The fifth key fact is that the existing laissez-faire global economic system is functioning very badly. The existing economic (and financial) system is based on transactions between individuals and firms that can adversely affect people and companies that were not involved in the transaction and that had no say in the decisions. The word for third-party effects in economics is “externalities”. Externalities can create environmental problems (e.g. pollution). Pollution is a consequence of the crude and inefficient processes that convert resource inputs to useful goods and services. But other externalities result from an unstable and out-of-control financial system and an ineffective political system. Such financial externalities (problems) have a centuries-long history, but they got a lot worse with the financial crisis that began in 2007. Almost nothing has been done to prevent a recurrence. This malfunction has many aspects. The ones most obvious to the politicians and the public are the sovereign debt crisis, economic stagnation and unemployment. But the one that is potentially most important – climate change – gets far too little attention.
The sixth key fact, following from the fifth, is that economic growth has become even more imperative today than it was in the past. This is because it is seen as the only way to escape from the sovereign debt burden, while continuing to enjoy social and medical entitlements that politicians promised but which are unfunded. A slow-growth or no-growth economy may be a long-term imperative, but in the short-term it is a recipe for social disaster. But, despite the misplaced faith in the regenerative power of pain (“the urge to purge”) by many economic and political conservatives, austerity as a response to the debt crisis has not brought forth a flood of private sector investment and is not generating growth or jobs. On the contrary it is making government deficits – hence the current economic situation and unemployment — worse. So another policy approach to growth is badly needed.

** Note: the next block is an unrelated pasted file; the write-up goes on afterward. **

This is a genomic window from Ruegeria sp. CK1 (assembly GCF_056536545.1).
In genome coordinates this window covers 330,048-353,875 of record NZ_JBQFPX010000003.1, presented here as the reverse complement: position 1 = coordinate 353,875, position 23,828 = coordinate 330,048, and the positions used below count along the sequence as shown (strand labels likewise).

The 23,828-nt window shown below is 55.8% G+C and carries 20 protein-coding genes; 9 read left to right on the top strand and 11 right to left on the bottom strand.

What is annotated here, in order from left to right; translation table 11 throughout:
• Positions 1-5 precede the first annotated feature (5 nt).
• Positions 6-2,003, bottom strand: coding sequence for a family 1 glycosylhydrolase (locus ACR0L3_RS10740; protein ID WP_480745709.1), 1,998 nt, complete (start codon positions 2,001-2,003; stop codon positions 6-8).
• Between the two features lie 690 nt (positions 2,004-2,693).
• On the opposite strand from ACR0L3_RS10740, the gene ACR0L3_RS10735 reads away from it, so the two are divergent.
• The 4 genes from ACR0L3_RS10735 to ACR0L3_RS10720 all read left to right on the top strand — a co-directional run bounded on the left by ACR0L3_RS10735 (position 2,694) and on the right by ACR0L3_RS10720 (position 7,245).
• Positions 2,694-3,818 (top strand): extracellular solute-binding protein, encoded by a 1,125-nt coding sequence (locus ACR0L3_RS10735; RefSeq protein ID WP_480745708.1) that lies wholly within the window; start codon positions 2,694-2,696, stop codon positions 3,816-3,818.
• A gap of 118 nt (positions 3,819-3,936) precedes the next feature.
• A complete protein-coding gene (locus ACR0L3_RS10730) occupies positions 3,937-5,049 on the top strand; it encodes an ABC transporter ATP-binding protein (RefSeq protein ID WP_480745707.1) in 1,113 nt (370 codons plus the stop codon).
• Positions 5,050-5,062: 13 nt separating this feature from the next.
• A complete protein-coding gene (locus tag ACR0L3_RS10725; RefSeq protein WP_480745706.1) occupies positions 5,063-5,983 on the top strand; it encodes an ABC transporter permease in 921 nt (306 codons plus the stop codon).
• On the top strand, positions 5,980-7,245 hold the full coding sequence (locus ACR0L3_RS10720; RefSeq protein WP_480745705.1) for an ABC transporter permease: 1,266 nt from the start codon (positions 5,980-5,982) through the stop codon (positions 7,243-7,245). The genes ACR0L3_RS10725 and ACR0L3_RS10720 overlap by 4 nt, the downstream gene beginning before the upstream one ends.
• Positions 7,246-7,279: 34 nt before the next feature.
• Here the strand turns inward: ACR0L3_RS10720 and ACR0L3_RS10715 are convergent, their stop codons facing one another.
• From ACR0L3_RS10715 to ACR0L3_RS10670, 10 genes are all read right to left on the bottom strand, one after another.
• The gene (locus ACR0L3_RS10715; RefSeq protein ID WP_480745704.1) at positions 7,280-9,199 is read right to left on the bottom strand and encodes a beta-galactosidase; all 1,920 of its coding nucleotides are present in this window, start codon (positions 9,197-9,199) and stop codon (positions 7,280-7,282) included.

The seventh (and final) fact is that the negative externalities caused by purely financial activities – such as asset “bubbles”, credit collapse, debt default, austerity and its economic-social consequences – have vastly increased in scale and scope since the days of Adam Smith and his successors, who were obsessed with trade. The negative externalities caused by financial excesses are growing faster than ordinary economic activities. The world is becoming more crowded; population has more than tripled since 1940. It is rapidly urbanizing; production is increasingly mechanized and automated. Economic-financial activity is far more global and more complex. Negative externalities from bubbles already outweigh the efficiency gains from business mergers and mega-finance. In fact, they constitute a real challenge to the future of capitalism.
Our first policy proposition is that economic policy is currently mis-focused on increasing labor productivity. This is, in practice, a policy encouraging the replacement of high-cost labor by machines and it is promoted by direct or indirect subsidies for natural resource extraction. We argue that a much better policy would be to increase natural resource productivity, by taxing exergy extraction and use, to shift the balance between resource costs and labor costs. In principle, taxes on labor should be cut while taxes on natural resource use should be increased.
A second and closely related policy proposition is that exergy waste must be actively discouraged by government, either by taxation or by regulation, including (or by) elimination of existing regulations, especially in the electric power sector, that discourage improving efficiency. A policy of encouraging exergy efficiency is needed for multiple reasons: (1) To cut the adverse environmental (and human health) consequences and costs of pollution; (2) To cut the buildup of “greenhouse gases” (GHGs) in the atmosphere; and (3) To increase economic efficiency – and accelerate economic growth — by increasing exergy efficiency (and resource productivity).